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Canucks fall 4-3 in overtime to Oilers in Game 2

The Canucks took three leads but couldn't hold any of them as the Oilers took Game 2 in overtime.
The Vancouver Canucks took on the Edmonton Oilers in Game 2 of their second-round series in the Stanley Cup Playoffs on Friday night.

The Edmonton Oilers loaded up their top line for Game 2 against the Vancouver Canucks, putting Connor McDavid and Leon Draisaitl together in hopes of tying up the series 1-1. 

It worked, but only just barely. 

The game kicked off with the Canucks' top players combining for the opening goal.

It had been ten games without a goal for Elias Pettersson between the regular season and the playoffs and he had just one goal in his last 20 games. So, Pettersson's sigh of relief might have been the only sound louder than the roar of the Rogers Arena crowd when he opened the scoring.

The goal came on an early Vancouver Canucks power play, as J.T. Miller stared down Oilers goaltender Stuart Skinner, freezing him in place before sending a no-look, cross-seam pass to Pettersson for a one-timer into the open net.

It was the first power play goal given up by the Oilers penalty kill all playoffs.

The other side of the Oilers' special teams responded, however, as Connor McDavid and Leon Draisaitl combined for a power play give-and-go that Draisaitl snapped past Arturs Silovs to tie the game.

A four-on-four in the second period led to the two teams again trading goals. The Canucks struck first, with Brock Boeser neatly tipping in a Carson Soucy point shot for his fifth goal of the playoffs.

The one-goal lead didn't last long. A pass from Soucy in Nikita Zadorov's skates led to a turnover in the Canucks' zone. Draisaitl nabbed the puck and tried to centre to McDavid, only for the puck to deflect off his skate to Mattias Ekholm, who fired it past Silovs.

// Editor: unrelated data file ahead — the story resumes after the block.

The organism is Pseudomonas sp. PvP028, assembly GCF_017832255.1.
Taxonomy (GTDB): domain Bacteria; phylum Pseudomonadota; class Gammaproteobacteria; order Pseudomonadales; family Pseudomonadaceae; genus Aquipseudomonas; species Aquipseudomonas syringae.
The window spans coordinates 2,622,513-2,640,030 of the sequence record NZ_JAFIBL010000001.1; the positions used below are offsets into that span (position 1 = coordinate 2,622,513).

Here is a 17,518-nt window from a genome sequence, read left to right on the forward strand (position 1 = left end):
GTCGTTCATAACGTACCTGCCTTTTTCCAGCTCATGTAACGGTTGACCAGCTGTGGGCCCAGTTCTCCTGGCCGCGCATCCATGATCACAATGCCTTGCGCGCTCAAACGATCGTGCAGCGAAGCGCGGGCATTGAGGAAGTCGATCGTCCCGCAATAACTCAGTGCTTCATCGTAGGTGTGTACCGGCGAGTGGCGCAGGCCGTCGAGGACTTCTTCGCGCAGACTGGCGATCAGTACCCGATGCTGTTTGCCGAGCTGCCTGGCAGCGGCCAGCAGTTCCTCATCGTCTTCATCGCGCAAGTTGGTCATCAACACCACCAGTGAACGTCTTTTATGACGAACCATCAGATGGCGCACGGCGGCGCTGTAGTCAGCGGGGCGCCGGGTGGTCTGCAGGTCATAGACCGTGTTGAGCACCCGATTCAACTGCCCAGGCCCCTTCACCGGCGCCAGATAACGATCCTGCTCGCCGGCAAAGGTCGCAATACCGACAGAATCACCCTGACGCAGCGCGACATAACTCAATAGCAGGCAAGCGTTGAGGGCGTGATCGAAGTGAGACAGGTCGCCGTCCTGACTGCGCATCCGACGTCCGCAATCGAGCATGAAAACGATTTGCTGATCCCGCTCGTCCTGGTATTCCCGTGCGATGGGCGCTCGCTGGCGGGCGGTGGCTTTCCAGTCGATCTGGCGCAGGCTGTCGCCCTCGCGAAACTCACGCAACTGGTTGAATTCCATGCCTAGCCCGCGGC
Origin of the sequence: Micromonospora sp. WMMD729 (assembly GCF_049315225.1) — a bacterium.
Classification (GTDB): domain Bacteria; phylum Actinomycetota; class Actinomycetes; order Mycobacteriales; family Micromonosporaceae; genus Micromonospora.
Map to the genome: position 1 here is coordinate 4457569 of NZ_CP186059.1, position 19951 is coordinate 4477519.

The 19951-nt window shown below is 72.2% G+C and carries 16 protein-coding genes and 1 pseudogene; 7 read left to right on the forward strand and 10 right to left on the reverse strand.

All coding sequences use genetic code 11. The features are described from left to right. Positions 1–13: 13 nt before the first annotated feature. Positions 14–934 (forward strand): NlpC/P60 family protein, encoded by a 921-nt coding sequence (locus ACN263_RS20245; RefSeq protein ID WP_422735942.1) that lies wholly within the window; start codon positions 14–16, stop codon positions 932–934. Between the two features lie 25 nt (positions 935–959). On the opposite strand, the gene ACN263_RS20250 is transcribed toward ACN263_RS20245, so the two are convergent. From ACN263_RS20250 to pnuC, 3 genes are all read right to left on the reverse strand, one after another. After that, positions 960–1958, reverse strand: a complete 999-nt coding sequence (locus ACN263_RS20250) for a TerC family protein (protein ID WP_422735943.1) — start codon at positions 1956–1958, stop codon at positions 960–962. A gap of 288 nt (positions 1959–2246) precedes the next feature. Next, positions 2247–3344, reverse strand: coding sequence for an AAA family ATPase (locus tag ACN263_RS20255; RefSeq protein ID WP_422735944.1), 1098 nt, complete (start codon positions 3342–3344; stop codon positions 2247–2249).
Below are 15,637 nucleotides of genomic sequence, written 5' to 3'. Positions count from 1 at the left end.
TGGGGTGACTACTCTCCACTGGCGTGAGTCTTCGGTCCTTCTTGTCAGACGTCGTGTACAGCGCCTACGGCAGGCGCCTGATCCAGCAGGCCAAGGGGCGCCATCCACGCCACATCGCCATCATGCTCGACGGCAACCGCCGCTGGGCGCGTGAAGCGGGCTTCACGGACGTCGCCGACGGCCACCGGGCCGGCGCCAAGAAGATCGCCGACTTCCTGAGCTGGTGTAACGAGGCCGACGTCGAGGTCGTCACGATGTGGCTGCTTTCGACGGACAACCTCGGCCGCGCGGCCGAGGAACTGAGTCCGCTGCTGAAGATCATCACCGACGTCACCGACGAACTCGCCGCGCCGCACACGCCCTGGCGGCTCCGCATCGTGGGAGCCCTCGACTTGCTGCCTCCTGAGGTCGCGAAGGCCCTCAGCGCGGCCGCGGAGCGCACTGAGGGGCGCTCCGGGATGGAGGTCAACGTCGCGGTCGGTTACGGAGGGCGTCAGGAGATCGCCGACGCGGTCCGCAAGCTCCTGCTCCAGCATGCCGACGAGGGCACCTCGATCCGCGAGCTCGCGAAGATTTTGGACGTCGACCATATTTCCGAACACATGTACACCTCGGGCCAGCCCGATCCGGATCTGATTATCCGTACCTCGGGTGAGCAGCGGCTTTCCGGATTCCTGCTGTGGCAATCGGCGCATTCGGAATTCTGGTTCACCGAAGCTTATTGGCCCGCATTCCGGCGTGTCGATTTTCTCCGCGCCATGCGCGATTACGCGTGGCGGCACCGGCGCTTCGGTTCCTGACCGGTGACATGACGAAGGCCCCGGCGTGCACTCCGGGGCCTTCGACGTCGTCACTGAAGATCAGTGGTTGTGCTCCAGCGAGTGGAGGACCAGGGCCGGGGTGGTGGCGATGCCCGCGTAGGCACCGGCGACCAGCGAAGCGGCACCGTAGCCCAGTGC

Then the officiating took the spotlight, as the referees didn't see a blatant high stick by McDavid on Quinn Hughes that drew blood. What should have been a four-minute double-minor on the Oilers captain was missed entirely. When Pius Suter was called for a soft interference penalty on McDavid at the end of the second period, it only heightened the focus on the officials.

The Canucks still came out of the second period with the lead, however, thanks to yet another goal by the new Vancouver folk hero, Nikita Zadorov. Similar to a goal he scored against the Predators, Zadorov dashed up the left wing, then caught Skinner off-guard with a bad-angle shot that went just under the bar on the short side. 

While the Canucks have been excellent at holding leads in the third period this season, they couldn't manage it in Game 2. Soucy and Tyler Myers both made ill-conceived gambles at the Oilers' blue line: Soucy stepped up for an open-ice hit on Zach Hyman and Myers took a swing at the loose puck, only for McDavid to pull it past Myers to burst past him for a breakaway.

McDavid made no mistake, tying the game 3-3.

The Oilers took over the third period from there, out-shooting the Canucks 15-to-2 in the third. The Canucks were bending but didn't break, with Silovs coming up with several big saves and the skaters in front of him making key blocks to keep the score knotted at three through the end of regulation to send the game to overtime.

The perils of sudden-death overtime, however, are that one bad bounce can cost you a game. That's how it worked out for the Canucks, as a backdoor pass from Evan Bouchard was tipped into the net by Canucks defenceman Ian Cole as he attempted to intercept the puck.

Just like that, all of the third-period heroics to keep the game tied meant nothing.

Draisaitl finished the game with 2 goals and 2 assists, while McDavid tallied a goal and two assists, as the Canucks had no answer for the Oilers' big duo when they were on the ice together. They'll need to come up with one as the series heads back to Edmonton tied at one game apiece.


Need a more in-depth recap of the game? Read the I Watched This Game feature. Don't forget to follow @passittobulis on X/Twitter to stay updated on the Canucks throughout the 2024 Stanley Cup Playoffs.